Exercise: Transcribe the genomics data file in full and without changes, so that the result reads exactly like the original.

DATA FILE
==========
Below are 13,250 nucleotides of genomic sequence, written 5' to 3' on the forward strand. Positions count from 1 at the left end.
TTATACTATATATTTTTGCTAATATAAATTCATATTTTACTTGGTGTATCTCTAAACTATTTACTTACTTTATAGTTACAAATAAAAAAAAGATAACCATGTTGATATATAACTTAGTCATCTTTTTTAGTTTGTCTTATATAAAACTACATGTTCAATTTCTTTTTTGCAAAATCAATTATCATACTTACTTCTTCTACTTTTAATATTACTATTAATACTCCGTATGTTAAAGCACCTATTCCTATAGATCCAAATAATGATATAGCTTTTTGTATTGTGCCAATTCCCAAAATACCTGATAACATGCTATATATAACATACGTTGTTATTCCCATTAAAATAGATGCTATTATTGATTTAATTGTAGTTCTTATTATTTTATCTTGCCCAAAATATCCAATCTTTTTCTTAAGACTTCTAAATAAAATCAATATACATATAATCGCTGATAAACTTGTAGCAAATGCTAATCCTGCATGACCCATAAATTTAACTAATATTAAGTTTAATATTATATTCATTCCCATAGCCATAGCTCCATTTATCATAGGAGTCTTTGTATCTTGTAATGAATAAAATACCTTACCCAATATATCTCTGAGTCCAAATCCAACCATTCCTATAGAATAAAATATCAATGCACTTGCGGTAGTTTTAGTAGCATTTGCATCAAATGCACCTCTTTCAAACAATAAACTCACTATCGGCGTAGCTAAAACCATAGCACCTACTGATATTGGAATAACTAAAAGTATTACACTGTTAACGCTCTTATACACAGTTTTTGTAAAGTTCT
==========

Below are 13,250 nucleotides of genomic sequence, written 5' to 3' on the forward strand. Positions count from 1 at the left end.
TTATACTATATATTTTTGCTAATATAAATTCATATTTTACTTGGTGTATCTCTAAACTATTTACTTACTTTATAGTTACAAATAAAAAAAAGATAACCATGTTGATATATAACTTAGTCATCTTTTTTAGTTTGTCTTATATAAAACTACATGTTCAATTTCTTTTTTGCAAAATCAATTATCATACTTACTTCTTCTACTTTTAATATTACTATTAATACTCCGTATGTTAAAGCACCTATTCCTATAGATCCAAATAATGATATAGCTTTTTGTATTGTGCCAATTCCCAAAATACCTGATAACATGCTATATATAACATACGTTGTTATTCCCATTAAAATAGATGCTATTATTGATTTAATTGTAGTTCTTATTATTTTATCTTGCCCAAAATATCCAATCTTTTTCTTAAGACTTCTAAATAAAATCAATATACATATAATCGCTGATAAACTTGTAGCAAATGCTAATCCTGCATGACCCATAAATTTAACTAATATTAAGTTTAATATTATATTCATTCCCATAGCCATAGCTCCATTTATCATAGGAGTCTTTGTATCTTGTAATGAATAAAATACCTTACCCAATATATCTCTGAGTCCAAATCCAACCATTCCTATAGAATAAAATATCAATGCACTTGCGGTAGTTTTAGTAGCATTTGCATCAAATGCACCTCTTTCAAACAATAAACTCACTATCGGCGTAGCTAAAACCATAGCACCTACTGATATTGGAATAACTAAAAGTATTACACTGTTAACGCTCTTATACACAGTTTTTGTAAAGTTCT